I thought for sure I'd declaw when we got our kitten--but after talking to some people including my father (who has never owned a cat or lived with a cat) I decided it was unfair to do to a 10 week old kitten who could very very easily be taught right from wrong. I stood my ground with my husband and said no to declawing. 7 weeks later I'm really glad I made the choice I did--even if I have some scratches on me.

post #3 of 11
Well, he will spray unless he's neutered. Being used to being outside, he'll need attention & play to keep him from getting bored. Not being used to being inside, he'll need time to adjust - trusting people when he's in his territory is one thing - learning to trust people who just put him into a new, very strange environment is another thing.

Although he's already friendly, here's an article that may help (on socializing ferals):

....and here's some information on declawing you may want to print out and give to your parents: It is illegal in 23 countries.

It also has lots of helpful links - you may want to look through them and find some more info to print out for your parents.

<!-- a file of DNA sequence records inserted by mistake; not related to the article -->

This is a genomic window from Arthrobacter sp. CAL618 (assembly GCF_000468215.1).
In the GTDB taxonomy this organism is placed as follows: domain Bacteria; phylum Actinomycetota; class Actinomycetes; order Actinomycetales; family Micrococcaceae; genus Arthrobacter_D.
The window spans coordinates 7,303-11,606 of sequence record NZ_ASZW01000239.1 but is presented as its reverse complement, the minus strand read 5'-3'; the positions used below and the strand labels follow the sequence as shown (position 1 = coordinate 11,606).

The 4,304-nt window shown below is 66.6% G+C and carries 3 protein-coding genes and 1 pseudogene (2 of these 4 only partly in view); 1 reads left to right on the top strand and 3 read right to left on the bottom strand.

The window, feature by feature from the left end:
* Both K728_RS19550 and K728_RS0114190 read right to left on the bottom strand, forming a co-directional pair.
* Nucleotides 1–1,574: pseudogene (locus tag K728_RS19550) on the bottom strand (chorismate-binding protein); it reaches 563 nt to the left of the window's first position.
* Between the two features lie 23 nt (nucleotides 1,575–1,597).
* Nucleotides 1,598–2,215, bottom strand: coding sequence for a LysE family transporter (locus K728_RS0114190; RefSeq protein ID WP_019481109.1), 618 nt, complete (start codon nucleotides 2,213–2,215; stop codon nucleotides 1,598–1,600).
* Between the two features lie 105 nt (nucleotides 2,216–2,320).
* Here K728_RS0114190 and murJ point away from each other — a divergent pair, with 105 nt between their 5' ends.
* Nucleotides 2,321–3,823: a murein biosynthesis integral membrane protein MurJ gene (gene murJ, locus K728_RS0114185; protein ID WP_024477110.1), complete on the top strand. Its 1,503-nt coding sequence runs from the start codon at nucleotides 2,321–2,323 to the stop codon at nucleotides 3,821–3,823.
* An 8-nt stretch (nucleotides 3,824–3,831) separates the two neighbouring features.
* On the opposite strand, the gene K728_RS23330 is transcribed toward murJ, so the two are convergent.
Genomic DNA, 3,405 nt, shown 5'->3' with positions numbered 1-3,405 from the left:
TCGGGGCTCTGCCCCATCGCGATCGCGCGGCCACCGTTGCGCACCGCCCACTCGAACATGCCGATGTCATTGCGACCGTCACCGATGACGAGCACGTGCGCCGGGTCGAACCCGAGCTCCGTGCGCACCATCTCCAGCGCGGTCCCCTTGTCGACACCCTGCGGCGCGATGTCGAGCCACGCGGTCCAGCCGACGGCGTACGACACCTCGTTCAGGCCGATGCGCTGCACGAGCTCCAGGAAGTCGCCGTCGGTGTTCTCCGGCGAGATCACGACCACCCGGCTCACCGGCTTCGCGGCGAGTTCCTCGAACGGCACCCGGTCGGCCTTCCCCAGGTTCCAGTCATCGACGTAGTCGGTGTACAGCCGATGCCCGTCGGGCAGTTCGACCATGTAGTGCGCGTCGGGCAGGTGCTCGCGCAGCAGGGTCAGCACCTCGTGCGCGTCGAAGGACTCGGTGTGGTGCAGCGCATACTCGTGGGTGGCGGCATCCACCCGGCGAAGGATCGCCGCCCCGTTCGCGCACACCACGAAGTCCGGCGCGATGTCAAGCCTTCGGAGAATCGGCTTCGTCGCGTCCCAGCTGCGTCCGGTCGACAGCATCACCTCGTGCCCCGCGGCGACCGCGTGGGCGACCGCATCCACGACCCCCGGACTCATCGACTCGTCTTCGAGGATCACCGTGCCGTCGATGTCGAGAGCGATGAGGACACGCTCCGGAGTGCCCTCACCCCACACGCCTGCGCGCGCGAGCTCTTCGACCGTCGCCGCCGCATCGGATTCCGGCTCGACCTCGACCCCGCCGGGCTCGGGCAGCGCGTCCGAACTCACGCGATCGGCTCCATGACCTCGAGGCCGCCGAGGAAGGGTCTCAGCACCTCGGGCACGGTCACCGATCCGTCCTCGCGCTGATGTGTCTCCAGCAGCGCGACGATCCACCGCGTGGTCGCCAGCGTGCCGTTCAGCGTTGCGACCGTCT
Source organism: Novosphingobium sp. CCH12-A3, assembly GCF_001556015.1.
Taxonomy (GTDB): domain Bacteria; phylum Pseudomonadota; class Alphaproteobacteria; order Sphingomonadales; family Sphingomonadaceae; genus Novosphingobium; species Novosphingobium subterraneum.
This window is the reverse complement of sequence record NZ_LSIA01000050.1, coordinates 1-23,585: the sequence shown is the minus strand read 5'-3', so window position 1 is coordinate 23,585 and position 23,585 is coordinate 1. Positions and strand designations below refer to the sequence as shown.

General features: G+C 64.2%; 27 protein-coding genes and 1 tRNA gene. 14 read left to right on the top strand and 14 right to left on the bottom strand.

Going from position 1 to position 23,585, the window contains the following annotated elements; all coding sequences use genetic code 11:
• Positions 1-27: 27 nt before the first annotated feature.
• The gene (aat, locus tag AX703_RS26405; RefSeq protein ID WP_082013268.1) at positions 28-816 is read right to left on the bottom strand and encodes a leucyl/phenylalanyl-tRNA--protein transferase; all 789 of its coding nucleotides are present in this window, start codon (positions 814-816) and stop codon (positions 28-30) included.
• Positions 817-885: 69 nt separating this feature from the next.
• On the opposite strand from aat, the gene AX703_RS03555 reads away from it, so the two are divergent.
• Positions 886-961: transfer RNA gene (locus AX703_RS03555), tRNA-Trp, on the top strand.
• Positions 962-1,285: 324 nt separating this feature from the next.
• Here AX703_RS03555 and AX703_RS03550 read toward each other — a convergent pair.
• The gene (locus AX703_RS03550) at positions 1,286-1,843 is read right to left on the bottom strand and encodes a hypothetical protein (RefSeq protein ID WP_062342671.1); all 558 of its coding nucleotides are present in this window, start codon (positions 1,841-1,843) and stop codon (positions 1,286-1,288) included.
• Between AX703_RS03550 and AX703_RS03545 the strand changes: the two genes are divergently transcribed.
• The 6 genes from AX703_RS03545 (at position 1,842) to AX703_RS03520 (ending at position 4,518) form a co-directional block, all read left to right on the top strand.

And here's a great thread that also maps out the problems with declawing: see in particular the fifth post:

Personally, I think he's better off being trapped & neutered and fed and cared for outside than being brought inside and being declawed.

post #4 of 11
I have to agree that this cat would be better off fixed and cared for outside than brought in and declawed. It's unecessary to declaw any cat, but do so to an older cat that's used to having its claws to survive is just wrong. As others have suggested, there are plenty of other options.

For what it's worth, I'm currently fostering a 4-year-old male cat that was obviously on his own for a while before being brought inside. He wasn't fixed when he was rescued in Nov., but is now. He took to the litter box right away and has used it faithfully. He's been fine about about his claws clipped and has only used appropriate scratching surfaces. He loves the turbo-scratcher. And, he's a big sweetheart, no aggression whatsoever.

Thanks for caring about Mooch!
post #5 of 11